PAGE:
EFFECTIVE 14 Nov. 2012 PRIVATE MESSAGING HAS BEEN RE-ENABLED. IF YOU RECEIVE A SUSPICIOUS DO NOT CLICK ON ANY LINKS AND PLEASE REPORT TO THE ADMINISTRATOR FOR FURTHER INVESTIGATION.
This is the Frank Lloyd Wright Building Conservancy's Message Board. Wright enthusiasts can post questions and comments, and other people visiting the site can respond.
You agree not to post any abusive, obscene, vulgar, slanderous, hateful, threatening, *-oriented or any other material that may violate any applicable laws. Doing so may lead to you being immediately and permanently banned (and your service provider being informed). The IP address of all posts is recorded to aid in enforcing these conditions. You agree that the webmaster, administrator and moderators of this forum have the right to remove, edit, move or close any topic at any time they see fit.
I saw an article in the Philadelphia Inquirer Sunday magazine in the late '70's or very early '80's that described a house designed by Wright post-WWII, in the suburbs west of Philadelphia (on or near the Main Line I think) that was "disowned" by Wright or Taliesin because the house, as built, differed significantly from Wright's design. The article I read focused on a new owner's renovation of the house, probably distancing it further from Wright's intention.
I am familiar with Suntop in Ardmore, Spencer in Wilmington, DE, Sweeton in Cherry Hill, NJ, as well as a house by Alden Dow in Chadds Ford, and a house by John Howe near Exton; none of these are the house in the Inquirer article. The only other residential Wright connection with the Delaware Valley after WWII that I know of would be the house Wright designed in West Goshen. Per my Monograph's, I know two versions were designed: a hemicycle and a lower cost straightened version (inline).
Per an article in the Quarterly, the unbuilt West Goshen hemicycle was built for the Sims in Hawaii about 10 years ago by TAA . The house I remember in the article was not curved.
Was the rectangular version built in altered form in or near West Goshen and disowned by Wright or Taliesin?
Does any of this ring a bell to anyone?
Could there be other houses listed in the Monographs as unbuilt that have been built in altered form?
Do you have a client name and a date for the design in question? Sixty Years of Living Architecture, perhaps among other sources, has a list of projects as well as completed buildings. If you can supply this I can look it up.
Stories like this one pop up from time to time, usually told by real estate agents, and a lot of them make it to Wright Chat. One of my favorites was that he designed a house in New Jersey and disowned it when he learned that the clients were Moff, so they built it without him. Another held that Fallingwater was a ripoff of a hotel in the vicinity.
I've never heard of Wright disowning a building, no matter how much clients altered it. If this had ever happened it would have happened with Ennis or the church in St. Louis. The burden is on those who make these claims, to come up with drawings, letters, contracts, etc. to document Wright's connection to the project.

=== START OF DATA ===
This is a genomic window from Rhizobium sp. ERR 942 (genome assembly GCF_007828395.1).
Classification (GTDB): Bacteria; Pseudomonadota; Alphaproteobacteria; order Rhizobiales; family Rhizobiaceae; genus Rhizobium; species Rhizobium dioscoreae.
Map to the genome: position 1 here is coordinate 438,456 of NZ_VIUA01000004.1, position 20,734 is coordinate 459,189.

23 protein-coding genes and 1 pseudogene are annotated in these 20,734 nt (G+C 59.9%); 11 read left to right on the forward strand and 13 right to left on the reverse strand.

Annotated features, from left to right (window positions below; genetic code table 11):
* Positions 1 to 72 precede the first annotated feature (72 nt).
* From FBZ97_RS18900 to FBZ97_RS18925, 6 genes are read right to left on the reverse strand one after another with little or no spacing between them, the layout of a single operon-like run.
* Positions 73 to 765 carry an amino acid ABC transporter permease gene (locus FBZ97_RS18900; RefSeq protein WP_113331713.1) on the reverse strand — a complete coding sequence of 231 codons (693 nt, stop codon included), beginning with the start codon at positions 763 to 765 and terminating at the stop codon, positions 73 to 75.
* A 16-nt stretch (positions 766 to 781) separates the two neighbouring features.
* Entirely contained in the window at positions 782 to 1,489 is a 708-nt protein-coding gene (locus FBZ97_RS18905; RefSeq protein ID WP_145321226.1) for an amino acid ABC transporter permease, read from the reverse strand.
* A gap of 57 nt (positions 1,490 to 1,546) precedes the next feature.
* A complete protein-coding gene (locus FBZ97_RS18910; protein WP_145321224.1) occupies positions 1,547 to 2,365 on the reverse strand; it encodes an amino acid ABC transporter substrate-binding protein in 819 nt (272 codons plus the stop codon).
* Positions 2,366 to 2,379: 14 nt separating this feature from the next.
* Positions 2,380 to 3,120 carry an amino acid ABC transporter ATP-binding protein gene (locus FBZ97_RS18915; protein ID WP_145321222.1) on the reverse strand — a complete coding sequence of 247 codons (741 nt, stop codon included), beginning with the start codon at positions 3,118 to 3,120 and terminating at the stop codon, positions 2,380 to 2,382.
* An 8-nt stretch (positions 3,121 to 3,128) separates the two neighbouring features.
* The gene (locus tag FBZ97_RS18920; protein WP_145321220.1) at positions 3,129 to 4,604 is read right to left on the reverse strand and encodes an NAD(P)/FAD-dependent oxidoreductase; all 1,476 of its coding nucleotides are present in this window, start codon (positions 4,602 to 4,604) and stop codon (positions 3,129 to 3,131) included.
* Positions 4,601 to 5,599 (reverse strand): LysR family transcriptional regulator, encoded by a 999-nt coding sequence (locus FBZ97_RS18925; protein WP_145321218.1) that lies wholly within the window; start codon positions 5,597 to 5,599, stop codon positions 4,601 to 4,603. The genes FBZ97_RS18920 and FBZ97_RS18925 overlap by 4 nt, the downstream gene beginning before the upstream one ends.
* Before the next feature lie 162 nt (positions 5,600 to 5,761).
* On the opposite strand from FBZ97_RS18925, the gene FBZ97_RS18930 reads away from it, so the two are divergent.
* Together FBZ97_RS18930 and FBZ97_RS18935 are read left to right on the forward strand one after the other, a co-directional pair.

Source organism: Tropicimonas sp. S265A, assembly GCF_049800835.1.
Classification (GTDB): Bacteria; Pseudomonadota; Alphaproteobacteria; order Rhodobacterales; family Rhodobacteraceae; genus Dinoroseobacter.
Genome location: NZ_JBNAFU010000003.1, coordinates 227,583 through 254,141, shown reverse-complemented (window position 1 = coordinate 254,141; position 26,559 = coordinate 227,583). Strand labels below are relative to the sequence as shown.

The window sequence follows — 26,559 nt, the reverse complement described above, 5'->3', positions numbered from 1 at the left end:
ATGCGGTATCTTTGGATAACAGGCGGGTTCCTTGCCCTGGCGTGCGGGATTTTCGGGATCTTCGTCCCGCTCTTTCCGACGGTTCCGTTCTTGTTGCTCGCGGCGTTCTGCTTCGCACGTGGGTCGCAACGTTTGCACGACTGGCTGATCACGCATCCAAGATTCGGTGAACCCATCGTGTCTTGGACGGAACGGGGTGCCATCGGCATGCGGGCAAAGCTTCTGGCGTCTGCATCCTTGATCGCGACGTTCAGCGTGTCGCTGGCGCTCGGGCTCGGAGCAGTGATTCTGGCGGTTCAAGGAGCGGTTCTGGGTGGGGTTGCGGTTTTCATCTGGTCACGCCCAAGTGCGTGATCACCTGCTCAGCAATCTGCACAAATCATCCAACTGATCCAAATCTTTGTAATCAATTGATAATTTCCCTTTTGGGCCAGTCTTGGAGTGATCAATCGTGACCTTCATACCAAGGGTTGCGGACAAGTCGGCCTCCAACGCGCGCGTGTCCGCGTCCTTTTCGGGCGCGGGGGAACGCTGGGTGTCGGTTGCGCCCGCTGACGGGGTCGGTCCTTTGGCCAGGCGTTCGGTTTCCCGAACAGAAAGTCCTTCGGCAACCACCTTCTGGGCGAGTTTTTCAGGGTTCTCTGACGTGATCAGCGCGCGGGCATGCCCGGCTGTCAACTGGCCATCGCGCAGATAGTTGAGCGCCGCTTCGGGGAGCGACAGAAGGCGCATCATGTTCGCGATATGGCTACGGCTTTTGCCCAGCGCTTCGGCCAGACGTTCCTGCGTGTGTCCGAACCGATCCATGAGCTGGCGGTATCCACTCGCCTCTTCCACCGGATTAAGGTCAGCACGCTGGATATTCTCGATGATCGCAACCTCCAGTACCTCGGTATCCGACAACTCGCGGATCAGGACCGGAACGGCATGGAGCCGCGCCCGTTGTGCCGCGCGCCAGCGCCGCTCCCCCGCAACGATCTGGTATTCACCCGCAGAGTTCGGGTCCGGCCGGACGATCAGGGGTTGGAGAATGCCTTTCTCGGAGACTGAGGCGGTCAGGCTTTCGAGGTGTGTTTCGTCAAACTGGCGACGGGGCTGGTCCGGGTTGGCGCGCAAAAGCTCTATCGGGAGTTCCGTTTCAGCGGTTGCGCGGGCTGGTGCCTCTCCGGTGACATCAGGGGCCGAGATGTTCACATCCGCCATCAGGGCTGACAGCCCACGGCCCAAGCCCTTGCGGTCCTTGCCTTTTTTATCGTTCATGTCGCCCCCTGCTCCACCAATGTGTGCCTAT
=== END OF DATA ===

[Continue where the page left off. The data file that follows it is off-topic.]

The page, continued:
I was in junior high at the time, and not as critical of what I read as I am now. If I had the article, I could have a chance of looking up the owner or comparing the photos to the Monograph renderings to see if there was a resemblance to a known Wright design.
Reidy, you may be right..the Philadelphia Inquirer may have printed an untruth put forth by the owners. I was hoping someone out there may have remembered the same article or known about the house and could have shed some light.
People claiming houses to be Wright's are common but sometimes have a thread of relation: The house in Chadds Ford by Alden Dow has long been rumored in the ChaddsFord area to be by Wright. I had teachers at my high school swearing it was by Wright. I got the opportunity to visit it later when it was for sale and I was in college. It was Wrightian, but it seemed a bit inarticulate, the detailing seemed flat, unresolved, and in places, down right builderly. Still later, I did some research on the original owner and found Alden Dow to be the designer, confirmed when I read the Dow Monograph (the house was built without Dow's supervision).
From the photos it appeared to be hexagonal-plan pods, with a flat roof, and aluminum curtain walls. Clearly Wright had nothing to do with this one except in some realtor's fantasy.
I remember the listing of the house with the hexagon pods... I saw it in one of the national luxury real estate mags..Unique Homes I think, around that period. I recognized it immediately as not Wright..not because I was all that perceptive in junior high, but because I had seen the house in a period Arch mag.
The hex pod house on the Main Line was published in Progressive Architecture's houses issue in '64 or '65, it was designed by GBQC or Mitchell Giurgola ..I believe Venturi's mother's house was in either the '64 or '65 issue as well.
Hypnoraygun-Thanks for the tip. I guess some research still has to be done the old fashioned way..in the library.